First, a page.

Six thousand female farmers in rural Montserrado County have been earmarked to shortly benefit from agriculture seeds and other farming supplements from the Emma Smith Life Recovery Foundation (ESLRF). Many of those selected to benefit are young women.
This project is an initiative of the World Food Program (WFP) and the Japanese government, but is being implemented by ESLRF, whose Executive Director, Emma Smith, said the project aims to empower local farmers in the county, and subsequently across the country. The project is at the pilot stage.
Madam Smith, speaking in an interview recently at the end of a three day intensive workshop, said in order to improve the agriculture sector, the skills of agriculturists need to be sharpened and advanced as well as supported financially and materially.
The workshop was attended by ESLRF staffers and beneficiary farmers in Paynesville. She noted that agriculture is vital to the economy of any developing nation and as such needs to be prioritized by Liberians if the nation must be food-sufficient.
Farmers are expected to also benefit from consumable food after receiving the first distribution of farming items based upon approval to be part of the program.
For his part, the coordinator of the ESLRF, Albert Ansu, challenged the farmers to use the knowledge acquired as an opportunity to develop the nation through agriculture.
Mr. Ansu noted that the project, which is piloted by the World Food Program (WFP) from the Japanese grant to provide conditional food assistance to farmers, is mainly targeting rural and urban farmers in Montserrado.
He named fertilizer application, pest and disease control, harvest and post-harvest handling, work norms, food allocation and distribution among others as some of the topics covered at the three-day intensive training for farmers in order to get them prepare ahead of their activities.
Todee District Agriculture Officer (DAO) Moses S. Davies said the three-day training was timely and impactful. He noted that many farmers in the country lack technical calculation of seasonal timing for planting. This, he said, hampers the production of many crops.
The DAO, who officially represented the Ministry of Agriculture (MOA), believes constant training will shift the minds of farmers to doing the right thing at the right time.
Davies commended government’s willingness to make good policies that would support farmers in the country, adding that though it is not the ministry’s role to make farms, as perceived by many Liberians, it will continuously subsidize farmers in the country whenever the resources are available.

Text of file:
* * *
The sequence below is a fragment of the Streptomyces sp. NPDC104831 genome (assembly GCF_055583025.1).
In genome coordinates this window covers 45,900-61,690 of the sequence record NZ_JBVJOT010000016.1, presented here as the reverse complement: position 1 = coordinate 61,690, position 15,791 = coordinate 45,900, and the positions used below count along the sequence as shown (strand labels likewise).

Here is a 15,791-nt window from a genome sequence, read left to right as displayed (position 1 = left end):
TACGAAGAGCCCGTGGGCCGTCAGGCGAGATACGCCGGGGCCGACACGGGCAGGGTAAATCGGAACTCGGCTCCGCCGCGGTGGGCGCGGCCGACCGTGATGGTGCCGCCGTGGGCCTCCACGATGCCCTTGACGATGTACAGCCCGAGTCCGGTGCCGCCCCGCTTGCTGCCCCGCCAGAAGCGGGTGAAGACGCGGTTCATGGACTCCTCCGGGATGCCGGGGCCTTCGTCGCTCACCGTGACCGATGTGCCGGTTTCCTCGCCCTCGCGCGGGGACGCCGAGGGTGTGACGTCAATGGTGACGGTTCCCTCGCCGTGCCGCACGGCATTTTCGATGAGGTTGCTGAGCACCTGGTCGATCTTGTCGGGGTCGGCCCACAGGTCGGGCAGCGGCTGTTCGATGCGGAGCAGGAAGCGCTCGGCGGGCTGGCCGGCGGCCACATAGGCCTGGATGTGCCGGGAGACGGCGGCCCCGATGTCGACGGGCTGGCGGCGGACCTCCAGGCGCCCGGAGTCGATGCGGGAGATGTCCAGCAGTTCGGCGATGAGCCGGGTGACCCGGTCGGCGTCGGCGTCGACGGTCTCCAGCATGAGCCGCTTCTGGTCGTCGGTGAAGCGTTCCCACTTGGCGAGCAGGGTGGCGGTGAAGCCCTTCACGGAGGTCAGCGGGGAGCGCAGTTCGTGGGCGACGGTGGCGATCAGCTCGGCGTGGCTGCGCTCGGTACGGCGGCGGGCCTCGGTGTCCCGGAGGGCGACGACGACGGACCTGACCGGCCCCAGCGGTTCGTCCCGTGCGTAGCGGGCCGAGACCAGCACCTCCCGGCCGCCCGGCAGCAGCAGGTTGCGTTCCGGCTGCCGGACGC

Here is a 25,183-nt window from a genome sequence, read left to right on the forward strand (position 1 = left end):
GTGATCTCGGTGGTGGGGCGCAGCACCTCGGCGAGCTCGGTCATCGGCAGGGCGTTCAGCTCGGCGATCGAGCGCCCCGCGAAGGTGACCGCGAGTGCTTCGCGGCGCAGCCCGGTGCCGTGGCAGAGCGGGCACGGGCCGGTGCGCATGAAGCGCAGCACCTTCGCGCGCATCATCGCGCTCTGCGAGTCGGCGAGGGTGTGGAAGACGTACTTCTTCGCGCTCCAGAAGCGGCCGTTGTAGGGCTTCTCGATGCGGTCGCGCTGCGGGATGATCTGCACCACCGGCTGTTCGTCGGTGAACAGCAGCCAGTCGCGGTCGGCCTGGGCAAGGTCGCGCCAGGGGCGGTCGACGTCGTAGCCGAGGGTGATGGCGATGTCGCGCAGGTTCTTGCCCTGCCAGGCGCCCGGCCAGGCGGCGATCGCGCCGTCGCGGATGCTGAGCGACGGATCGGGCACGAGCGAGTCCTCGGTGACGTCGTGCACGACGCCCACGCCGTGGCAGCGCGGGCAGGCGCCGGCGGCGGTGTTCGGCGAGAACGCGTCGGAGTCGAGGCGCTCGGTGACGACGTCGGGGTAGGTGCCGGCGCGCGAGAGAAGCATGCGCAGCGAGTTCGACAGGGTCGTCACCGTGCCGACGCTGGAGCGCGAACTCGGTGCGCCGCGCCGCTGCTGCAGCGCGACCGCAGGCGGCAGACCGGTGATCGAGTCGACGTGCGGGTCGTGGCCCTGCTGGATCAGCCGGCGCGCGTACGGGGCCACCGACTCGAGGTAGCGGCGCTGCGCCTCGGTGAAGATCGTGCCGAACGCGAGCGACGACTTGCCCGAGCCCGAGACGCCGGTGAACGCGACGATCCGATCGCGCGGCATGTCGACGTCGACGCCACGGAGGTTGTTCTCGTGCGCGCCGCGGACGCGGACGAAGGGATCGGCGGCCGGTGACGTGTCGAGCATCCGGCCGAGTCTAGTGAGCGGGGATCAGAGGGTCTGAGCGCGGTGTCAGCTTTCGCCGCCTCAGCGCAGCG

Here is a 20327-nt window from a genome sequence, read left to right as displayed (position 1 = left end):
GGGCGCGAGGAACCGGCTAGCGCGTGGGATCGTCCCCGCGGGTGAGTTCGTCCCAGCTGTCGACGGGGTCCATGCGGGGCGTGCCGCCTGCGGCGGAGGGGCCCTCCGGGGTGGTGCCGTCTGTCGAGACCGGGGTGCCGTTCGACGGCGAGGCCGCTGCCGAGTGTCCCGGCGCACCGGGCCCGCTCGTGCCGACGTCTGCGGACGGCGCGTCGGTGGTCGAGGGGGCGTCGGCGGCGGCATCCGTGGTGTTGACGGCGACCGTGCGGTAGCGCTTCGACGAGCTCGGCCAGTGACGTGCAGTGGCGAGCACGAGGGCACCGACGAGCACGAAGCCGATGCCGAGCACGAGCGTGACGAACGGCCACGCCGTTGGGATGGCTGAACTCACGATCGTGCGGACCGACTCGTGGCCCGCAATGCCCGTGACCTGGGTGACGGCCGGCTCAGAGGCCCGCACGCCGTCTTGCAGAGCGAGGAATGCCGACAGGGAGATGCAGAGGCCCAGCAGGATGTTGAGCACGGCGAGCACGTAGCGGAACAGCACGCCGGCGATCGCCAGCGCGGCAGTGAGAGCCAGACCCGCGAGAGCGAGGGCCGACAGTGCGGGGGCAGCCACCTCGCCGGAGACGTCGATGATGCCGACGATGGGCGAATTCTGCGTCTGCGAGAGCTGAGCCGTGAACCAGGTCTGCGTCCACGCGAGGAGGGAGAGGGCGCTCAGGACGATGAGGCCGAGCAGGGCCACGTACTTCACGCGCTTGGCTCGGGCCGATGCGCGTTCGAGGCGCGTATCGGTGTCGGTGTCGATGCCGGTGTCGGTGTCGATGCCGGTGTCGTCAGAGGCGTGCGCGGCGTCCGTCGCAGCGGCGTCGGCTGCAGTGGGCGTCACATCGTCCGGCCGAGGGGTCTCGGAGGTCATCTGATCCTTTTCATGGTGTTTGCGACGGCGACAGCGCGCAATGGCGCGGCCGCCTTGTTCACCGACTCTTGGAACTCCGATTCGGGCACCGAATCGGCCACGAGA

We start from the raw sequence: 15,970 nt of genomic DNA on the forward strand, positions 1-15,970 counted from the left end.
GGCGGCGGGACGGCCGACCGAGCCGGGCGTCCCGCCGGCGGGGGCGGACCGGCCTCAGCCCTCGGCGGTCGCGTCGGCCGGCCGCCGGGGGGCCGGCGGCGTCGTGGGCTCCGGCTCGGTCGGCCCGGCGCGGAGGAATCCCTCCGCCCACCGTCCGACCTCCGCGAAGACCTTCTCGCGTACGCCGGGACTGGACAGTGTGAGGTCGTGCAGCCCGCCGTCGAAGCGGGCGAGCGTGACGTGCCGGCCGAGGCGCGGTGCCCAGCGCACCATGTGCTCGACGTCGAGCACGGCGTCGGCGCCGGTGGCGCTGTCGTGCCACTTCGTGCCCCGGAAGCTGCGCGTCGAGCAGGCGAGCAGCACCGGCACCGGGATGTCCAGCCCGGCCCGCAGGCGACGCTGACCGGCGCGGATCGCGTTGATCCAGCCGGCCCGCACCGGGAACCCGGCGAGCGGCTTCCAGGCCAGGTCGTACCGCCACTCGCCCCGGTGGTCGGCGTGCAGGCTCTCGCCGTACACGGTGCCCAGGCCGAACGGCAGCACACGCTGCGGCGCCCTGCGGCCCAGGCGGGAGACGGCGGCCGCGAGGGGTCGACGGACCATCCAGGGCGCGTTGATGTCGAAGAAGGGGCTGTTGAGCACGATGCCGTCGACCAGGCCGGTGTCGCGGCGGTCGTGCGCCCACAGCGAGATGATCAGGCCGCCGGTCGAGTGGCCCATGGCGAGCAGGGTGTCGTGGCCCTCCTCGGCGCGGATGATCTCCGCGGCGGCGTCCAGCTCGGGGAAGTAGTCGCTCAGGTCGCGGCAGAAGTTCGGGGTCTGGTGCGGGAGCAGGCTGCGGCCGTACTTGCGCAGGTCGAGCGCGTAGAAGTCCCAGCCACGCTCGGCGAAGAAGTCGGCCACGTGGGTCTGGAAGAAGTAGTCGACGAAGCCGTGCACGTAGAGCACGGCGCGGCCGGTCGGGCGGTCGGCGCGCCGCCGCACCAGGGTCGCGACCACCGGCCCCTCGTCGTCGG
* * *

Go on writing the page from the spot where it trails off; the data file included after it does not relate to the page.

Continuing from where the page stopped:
He disclosed that government through MOA recently distributed about three hundred bags of seed rice to farmers in the country as part of government’s support to farmers in buttressing their efforts to grow more food crops.
Todee District superintendent Joseph C. Kayakpon, speaking on behalf of the Ministry of Internal Affairs, said the training will broaden the minds of farmers technically in handling their crops and tools in order to yield expected results.
Superintendent Kayakpon highlighted the importance, usage and benefits of lowland farming as one of the components that should not be underestimated. He admonished farmers to utilize lowlands by planting different kinds of crops which he said is beneficial.
Farmers Ma-Kebbeh Moore and Jackson Tehmen, speaking on behalf of Omega Agriculture Women, a farming group, said the preservation and marketing aspects of farming have been some of the major challenges faced by farmers in the country.
The two want government and related NGOs or implementing partners to help them address these problems. When done, they will ensure efficiency and productivity, they said.
They also named the lack of farming tools, chemicals and farming gadgets among other things as some of the setbacks they are faced with. The farmers’ representatives want government through the Agriculture Ministry, NGOs and implementing partners to do away with marginalizing local farmers if Liberia must succeed in the farming business.
The workshop, which trained the ESLRF staffers on organizational behavior, resource management and organization ethics also coincided with the farmers’ training, which covered various topics, and brought together a cross section of heads of farmer groups in Montserrado.
The training sessions were also attended by representatives from the Ministry of Agriculture (MOA), Ministry of Internal Affairs (MIA), and WFP at the Baptist Youth Camp in Paynesville.